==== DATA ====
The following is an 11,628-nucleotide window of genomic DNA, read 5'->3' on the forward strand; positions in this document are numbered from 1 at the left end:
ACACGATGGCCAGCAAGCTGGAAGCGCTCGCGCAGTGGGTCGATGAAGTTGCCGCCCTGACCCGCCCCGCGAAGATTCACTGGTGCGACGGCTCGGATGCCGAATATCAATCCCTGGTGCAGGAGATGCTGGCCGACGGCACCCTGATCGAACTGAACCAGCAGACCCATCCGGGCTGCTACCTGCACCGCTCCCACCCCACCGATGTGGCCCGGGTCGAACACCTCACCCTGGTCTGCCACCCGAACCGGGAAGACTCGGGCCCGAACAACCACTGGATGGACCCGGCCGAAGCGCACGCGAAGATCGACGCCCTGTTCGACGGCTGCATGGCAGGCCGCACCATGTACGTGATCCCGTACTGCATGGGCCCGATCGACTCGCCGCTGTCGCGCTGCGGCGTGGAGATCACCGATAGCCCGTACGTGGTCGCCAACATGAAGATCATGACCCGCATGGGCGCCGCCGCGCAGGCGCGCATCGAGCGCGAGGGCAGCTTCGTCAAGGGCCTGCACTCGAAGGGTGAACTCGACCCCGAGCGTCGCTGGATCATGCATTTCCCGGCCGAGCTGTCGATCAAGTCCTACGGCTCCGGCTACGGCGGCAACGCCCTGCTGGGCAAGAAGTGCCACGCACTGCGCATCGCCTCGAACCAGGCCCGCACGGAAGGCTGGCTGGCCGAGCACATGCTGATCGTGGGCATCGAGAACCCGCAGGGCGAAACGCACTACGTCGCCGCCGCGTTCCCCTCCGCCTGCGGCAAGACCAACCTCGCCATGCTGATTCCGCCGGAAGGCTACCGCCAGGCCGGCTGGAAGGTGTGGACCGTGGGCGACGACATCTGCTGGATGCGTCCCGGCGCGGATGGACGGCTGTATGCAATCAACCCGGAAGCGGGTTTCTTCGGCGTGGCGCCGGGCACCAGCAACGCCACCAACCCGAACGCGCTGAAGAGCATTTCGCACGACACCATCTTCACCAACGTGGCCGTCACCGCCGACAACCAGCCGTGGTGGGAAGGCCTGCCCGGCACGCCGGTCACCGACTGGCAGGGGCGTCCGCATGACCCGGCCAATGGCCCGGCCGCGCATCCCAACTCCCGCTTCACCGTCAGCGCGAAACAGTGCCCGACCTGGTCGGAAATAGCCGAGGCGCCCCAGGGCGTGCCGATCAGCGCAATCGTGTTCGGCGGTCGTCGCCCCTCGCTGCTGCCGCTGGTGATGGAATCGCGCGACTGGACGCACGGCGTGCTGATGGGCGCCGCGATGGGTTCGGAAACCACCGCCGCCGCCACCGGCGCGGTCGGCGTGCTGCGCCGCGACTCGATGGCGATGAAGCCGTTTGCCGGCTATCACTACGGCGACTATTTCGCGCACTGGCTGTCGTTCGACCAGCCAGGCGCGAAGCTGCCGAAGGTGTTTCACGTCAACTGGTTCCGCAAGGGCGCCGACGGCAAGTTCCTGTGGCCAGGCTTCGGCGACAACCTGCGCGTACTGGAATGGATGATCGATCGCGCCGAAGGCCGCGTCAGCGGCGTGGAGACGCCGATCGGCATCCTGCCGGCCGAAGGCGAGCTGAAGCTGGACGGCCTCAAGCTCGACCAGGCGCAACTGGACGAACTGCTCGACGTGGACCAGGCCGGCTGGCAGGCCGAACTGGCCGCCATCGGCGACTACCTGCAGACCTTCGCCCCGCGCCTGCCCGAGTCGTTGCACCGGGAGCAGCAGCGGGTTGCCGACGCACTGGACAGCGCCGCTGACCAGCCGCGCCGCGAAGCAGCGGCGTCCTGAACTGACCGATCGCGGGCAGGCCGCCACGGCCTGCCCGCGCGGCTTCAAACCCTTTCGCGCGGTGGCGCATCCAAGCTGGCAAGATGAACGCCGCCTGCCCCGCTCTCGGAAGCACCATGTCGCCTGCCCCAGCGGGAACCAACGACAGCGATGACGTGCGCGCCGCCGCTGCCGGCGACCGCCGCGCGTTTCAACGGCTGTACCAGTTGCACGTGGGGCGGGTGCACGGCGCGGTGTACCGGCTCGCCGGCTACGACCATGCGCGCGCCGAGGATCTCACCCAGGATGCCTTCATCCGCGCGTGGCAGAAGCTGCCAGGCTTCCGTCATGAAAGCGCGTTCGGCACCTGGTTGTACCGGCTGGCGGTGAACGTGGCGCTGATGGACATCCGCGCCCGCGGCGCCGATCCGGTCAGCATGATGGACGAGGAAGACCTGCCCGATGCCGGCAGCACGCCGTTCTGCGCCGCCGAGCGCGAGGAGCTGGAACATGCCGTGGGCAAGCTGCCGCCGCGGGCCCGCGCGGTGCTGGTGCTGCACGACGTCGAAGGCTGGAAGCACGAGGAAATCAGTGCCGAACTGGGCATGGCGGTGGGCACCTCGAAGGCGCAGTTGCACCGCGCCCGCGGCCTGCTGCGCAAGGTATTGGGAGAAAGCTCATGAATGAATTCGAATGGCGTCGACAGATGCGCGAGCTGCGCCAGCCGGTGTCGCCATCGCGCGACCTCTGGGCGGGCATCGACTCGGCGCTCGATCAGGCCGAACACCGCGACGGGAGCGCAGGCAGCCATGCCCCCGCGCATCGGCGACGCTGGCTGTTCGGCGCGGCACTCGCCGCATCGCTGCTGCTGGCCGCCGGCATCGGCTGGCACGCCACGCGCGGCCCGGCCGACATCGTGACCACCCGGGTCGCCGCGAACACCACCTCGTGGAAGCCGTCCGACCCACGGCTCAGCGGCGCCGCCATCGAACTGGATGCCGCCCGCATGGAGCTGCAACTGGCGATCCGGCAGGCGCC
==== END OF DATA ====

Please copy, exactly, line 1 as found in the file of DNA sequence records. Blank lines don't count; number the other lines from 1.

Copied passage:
The following is an 11,628-nucleotide window of genomic DNA, read 5'->3' on the forward strand; positions in this document are numbered from 1 at the left end: